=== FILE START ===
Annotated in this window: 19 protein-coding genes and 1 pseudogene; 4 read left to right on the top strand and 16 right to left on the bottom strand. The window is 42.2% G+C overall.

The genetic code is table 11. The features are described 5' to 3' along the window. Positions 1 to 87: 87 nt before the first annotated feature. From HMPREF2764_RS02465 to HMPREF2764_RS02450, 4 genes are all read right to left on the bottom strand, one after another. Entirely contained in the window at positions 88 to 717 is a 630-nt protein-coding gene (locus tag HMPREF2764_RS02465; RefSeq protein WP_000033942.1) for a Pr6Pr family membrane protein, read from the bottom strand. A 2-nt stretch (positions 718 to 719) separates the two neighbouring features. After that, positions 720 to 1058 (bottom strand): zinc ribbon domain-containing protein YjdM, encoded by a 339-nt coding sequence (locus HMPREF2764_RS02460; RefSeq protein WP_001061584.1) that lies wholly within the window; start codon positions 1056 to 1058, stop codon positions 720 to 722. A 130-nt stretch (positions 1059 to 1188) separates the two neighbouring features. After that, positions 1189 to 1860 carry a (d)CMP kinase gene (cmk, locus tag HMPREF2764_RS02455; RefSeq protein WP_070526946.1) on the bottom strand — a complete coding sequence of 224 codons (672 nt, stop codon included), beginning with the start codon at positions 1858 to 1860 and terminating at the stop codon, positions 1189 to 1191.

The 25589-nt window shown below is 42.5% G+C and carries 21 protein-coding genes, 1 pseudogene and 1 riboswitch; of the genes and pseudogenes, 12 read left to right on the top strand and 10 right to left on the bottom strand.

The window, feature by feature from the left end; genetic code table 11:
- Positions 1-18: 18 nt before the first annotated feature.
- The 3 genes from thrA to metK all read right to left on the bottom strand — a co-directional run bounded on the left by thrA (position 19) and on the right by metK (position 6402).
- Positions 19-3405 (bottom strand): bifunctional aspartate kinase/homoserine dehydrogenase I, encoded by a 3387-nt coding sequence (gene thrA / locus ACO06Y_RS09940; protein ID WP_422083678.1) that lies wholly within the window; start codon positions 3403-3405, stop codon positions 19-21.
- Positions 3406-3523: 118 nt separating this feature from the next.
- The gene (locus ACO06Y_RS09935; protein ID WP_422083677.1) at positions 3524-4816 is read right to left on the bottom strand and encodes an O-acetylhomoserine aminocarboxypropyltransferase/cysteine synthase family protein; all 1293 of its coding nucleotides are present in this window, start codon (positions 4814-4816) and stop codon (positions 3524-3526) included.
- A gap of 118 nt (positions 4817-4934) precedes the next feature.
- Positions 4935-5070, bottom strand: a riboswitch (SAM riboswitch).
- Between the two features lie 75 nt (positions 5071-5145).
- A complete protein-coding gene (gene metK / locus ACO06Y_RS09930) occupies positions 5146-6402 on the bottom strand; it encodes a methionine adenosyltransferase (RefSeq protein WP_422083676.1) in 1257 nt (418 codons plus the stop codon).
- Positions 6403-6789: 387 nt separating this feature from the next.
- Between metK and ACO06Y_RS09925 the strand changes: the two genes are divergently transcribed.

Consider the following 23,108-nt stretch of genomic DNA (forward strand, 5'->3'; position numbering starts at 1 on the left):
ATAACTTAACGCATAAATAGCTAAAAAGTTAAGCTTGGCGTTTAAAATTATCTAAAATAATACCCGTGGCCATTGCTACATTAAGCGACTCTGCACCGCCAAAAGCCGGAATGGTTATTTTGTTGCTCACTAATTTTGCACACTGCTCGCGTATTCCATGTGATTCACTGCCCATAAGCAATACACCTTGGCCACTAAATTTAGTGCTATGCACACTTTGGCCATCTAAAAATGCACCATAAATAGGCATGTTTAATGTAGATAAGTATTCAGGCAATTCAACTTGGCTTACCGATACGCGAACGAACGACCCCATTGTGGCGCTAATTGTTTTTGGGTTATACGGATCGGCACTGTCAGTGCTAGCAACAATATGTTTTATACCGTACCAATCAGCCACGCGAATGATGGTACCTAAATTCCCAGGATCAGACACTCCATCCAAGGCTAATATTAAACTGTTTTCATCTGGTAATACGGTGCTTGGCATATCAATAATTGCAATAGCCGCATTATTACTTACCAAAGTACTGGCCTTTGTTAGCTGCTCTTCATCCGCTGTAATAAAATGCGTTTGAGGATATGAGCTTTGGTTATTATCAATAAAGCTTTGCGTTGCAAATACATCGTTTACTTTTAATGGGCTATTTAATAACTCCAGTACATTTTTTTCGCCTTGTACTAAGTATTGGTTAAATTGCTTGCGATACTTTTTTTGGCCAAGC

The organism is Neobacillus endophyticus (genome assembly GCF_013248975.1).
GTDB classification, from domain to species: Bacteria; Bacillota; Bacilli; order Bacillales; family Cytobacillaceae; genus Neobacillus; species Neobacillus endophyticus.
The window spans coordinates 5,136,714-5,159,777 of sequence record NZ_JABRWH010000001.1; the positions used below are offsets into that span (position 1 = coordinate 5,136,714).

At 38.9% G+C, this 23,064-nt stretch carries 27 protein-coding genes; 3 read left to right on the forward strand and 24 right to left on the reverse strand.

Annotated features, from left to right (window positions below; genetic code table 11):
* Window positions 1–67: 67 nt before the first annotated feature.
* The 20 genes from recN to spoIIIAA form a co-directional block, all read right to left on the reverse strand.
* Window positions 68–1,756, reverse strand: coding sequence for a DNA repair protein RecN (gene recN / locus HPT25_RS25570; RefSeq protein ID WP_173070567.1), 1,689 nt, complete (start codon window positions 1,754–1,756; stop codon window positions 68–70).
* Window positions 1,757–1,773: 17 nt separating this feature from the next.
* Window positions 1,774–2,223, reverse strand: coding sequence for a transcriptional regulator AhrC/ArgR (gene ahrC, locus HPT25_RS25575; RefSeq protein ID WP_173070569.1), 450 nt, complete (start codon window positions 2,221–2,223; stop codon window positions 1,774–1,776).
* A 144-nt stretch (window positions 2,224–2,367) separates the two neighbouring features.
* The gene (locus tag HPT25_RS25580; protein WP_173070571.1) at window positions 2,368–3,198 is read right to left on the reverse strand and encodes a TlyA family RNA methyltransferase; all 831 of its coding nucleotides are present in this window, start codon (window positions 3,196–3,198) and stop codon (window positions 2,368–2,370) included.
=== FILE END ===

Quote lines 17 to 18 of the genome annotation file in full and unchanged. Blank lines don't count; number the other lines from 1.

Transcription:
ATAACTTAACGCATAAATAGCTAAAAAGTTAAGCTTGGCGTTTAAAATTATCTAAAATAATACCCGTGGCCATTGCTACATTAAGCGACTCTGCACCGCCAAAAGCCGGAATGGTTATTTTGTTGCTCACTAATTTTGCACACTGCTCGCGTATTCCATGTGATTCACTGCCCATAAGCAATACACCTTGGCCACTAAATTTAGTGCTATGCACACTTTGGCCATCTAAAAATGCACCATAAATAGGCATGTTTAATGTAGATAAGTATTCAGGCAATTCAACTTGGCTTACCGATACGCGAACGAACGACCCCATTGTGGCGCTAATTGTTTTTGGGTTATACGGATCGGCACTGTCAGTGCTAGCAACAATATGTTTTATACCGTACCAATCAGCCACGCGAATGATGGTACCTAAATTCCCAGGATCAGACACTCCATCCAAGGCTAATATTAAACTGTTTTCATCTGGTAATACGGTGCTTGGCATATCAATAATTGCAATAGCCGCATTATTACTTACCAAAGTACTGGCCTTTGTTAGCTGCTCTTCATCCGCTGTAATAAAATGCGTTTGAGGATATGAGCTTTGGTTATTATCAATAAAGCTTTGCGTTGCAAATACATCGTTTACTTTTAATGGGCTATTTAATAACTCCAGTACATTTTTTTCGCCTTGTACTAAGTATTGGTTAAATTGCTTGCGATACTTTTTTTGGCCAAGC

The organism is Neobacillus endophyticus (genome assembly GCF_013248975.1).